How Should Journalists Adapt To Facebook’s New ‘Personalized Newspaper’ News Feed?

By David Cohen 

Facebook Co-Founder and CEO Mark Zuckerberg compared the social network’s revamped News Feed to a personalized newspaper when it was introduced Thursday at a press event at its headquarters in Menlo Park, Calif. But how does the new News Feed impact actual journalists?

Parallel with the advice Facebook offered to brands and application developers, the new News Feed’s “vibrant and visual format” was emphasized by Journalism Program Manager Vadim Lavrusik in a note on the Facebook + Journalists page.

Lavrusik wrote that 522 pixels wide is the new measurement for stories with photos and videos, adding that cover photos should receive extra scrutiny, as they will now appear with all of Facebook’s new connection stories.

More details from Lavrusik’s note follow:

The new design will enable journalists to not only to keep up with content in new ways, but also to share more vibrant stories with their audience on Facebook.

The new design includes categorized feeds, giving journalists more control to see updates that they’re interested in keeping up with. And with each story type having been rebuilt, the new design enables journalists to share news articles, photos and updates in a much more vibrant and visual format. It also includes new story types that make it easier to discover content from sources you care about.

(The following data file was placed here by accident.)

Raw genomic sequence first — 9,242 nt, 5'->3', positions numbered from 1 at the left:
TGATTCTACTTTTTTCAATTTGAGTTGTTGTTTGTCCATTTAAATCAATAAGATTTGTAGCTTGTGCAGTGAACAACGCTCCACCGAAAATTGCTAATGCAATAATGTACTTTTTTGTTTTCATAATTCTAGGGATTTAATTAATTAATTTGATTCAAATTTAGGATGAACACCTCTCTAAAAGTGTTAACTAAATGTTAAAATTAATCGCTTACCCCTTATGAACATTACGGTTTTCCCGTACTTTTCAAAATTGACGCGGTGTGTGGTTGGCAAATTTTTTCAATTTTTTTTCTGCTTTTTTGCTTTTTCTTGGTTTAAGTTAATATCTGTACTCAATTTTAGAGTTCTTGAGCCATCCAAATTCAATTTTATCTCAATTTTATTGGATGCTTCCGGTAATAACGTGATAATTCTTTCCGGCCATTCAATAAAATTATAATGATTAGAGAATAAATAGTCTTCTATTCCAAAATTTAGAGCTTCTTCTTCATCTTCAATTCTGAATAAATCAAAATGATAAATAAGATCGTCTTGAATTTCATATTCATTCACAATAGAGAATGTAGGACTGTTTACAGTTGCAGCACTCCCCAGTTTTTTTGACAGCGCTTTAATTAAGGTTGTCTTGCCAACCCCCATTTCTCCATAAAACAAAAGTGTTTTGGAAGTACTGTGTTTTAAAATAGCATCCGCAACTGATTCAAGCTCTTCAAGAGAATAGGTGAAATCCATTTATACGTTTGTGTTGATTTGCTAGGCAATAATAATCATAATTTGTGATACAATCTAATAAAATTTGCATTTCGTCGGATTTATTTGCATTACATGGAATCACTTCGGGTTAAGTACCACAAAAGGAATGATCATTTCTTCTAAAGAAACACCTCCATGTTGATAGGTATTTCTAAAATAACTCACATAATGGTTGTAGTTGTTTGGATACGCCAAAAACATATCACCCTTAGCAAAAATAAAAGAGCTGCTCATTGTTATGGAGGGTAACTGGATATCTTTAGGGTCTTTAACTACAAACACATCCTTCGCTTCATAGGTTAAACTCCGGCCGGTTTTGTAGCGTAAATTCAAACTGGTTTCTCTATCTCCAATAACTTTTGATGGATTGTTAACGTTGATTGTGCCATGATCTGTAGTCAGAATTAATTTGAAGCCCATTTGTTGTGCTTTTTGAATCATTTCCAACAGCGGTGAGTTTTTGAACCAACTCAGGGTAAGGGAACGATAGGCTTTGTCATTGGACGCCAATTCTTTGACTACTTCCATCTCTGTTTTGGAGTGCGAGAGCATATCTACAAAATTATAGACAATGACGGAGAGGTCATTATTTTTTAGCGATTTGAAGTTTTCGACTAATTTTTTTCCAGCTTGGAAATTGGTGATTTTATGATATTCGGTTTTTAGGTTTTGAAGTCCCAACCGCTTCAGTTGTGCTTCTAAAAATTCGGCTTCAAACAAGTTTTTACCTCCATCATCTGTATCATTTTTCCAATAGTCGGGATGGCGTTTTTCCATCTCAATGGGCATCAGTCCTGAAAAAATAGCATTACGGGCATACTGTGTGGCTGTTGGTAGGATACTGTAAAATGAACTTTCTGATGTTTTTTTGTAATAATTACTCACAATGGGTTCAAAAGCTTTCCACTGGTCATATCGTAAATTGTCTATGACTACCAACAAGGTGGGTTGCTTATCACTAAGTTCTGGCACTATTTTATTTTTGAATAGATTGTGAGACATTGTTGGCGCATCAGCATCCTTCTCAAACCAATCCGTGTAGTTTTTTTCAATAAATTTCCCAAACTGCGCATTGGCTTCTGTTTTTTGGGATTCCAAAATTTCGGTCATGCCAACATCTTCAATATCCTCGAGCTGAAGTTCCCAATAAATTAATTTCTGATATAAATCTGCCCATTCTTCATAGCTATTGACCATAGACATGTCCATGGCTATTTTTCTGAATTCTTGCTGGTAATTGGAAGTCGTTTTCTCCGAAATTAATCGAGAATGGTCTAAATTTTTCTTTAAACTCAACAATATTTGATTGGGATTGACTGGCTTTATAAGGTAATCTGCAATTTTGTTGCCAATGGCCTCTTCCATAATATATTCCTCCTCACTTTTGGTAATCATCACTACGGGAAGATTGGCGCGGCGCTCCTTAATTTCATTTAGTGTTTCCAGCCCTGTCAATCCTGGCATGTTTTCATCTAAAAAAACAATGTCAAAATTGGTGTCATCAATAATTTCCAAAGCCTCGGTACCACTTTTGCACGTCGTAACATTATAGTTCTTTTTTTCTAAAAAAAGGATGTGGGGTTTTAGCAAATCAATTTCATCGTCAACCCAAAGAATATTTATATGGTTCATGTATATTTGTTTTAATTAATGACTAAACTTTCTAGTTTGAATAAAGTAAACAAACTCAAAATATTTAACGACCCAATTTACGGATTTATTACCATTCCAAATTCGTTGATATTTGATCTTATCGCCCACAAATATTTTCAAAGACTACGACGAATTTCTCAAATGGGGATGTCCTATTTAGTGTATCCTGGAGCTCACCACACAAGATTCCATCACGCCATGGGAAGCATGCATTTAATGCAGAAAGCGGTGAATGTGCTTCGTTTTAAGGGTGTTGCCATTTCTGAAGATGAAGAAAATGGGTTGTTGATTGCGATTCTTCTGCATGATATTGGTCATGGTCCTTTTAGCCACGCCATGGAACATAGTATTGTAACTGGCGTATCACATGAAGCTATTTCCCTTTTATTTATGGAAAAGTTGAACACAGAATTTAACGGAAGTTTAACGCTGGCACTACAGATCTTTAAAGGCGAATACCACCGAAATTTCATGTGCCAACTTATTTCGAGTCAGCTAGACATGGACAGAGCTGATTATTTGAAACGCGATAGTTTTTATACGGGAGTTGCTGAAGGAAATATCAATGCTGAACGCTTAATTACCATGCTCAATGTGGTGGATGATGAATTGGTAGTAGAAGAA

You’ll see all the stories you saw in your News Feed before, but with a fresh new look. We’ve completely rebuilt each story to be more vibrant and highlight the content that people and pages you’re connected to are sharing. This means the behind-the-scenes photos you share from your reporting and news articles written all have new designs that emphasize the content you’re sharing. News article links have bolder headlines with bigger photos attached to them, making the content more engaging for the audience you’re sharing with. Because many of the stories are more visual, you’ll have to consider using larger image sizes to fit into the wider photo story (552 pixels wide). Uploaded videos are full width now, too.

Connection stories now include the cover photo of the page or profile being liked, followed, or friended. This means having an engaging cover photo that tells your or your page’s story is even more important to improve your discovery through connection stories.

Stories include context about the people and pages who shared it. For example, if multiple pages or people share the same news article, you’ll see the pages and people who shared it next to the story. You’re able to click on each one to see what they said about the article.

The new design also includes new story types that enable you to discover more content from the people and pages you care about. These include story units that show you the most shared articles on Facebook from media websites of pages you’ve liked, most shared links about pages you’ve liked, and upcoming events from pages you’ve liked.

For example, if you’ve liked The Huffington Post’s page, you may see a unit that shows you the articles being shared the most from The Huffington Post website.

Readers: What opportunities do you see for journalists seeking to take advantage of the social network’s revamped News Feed?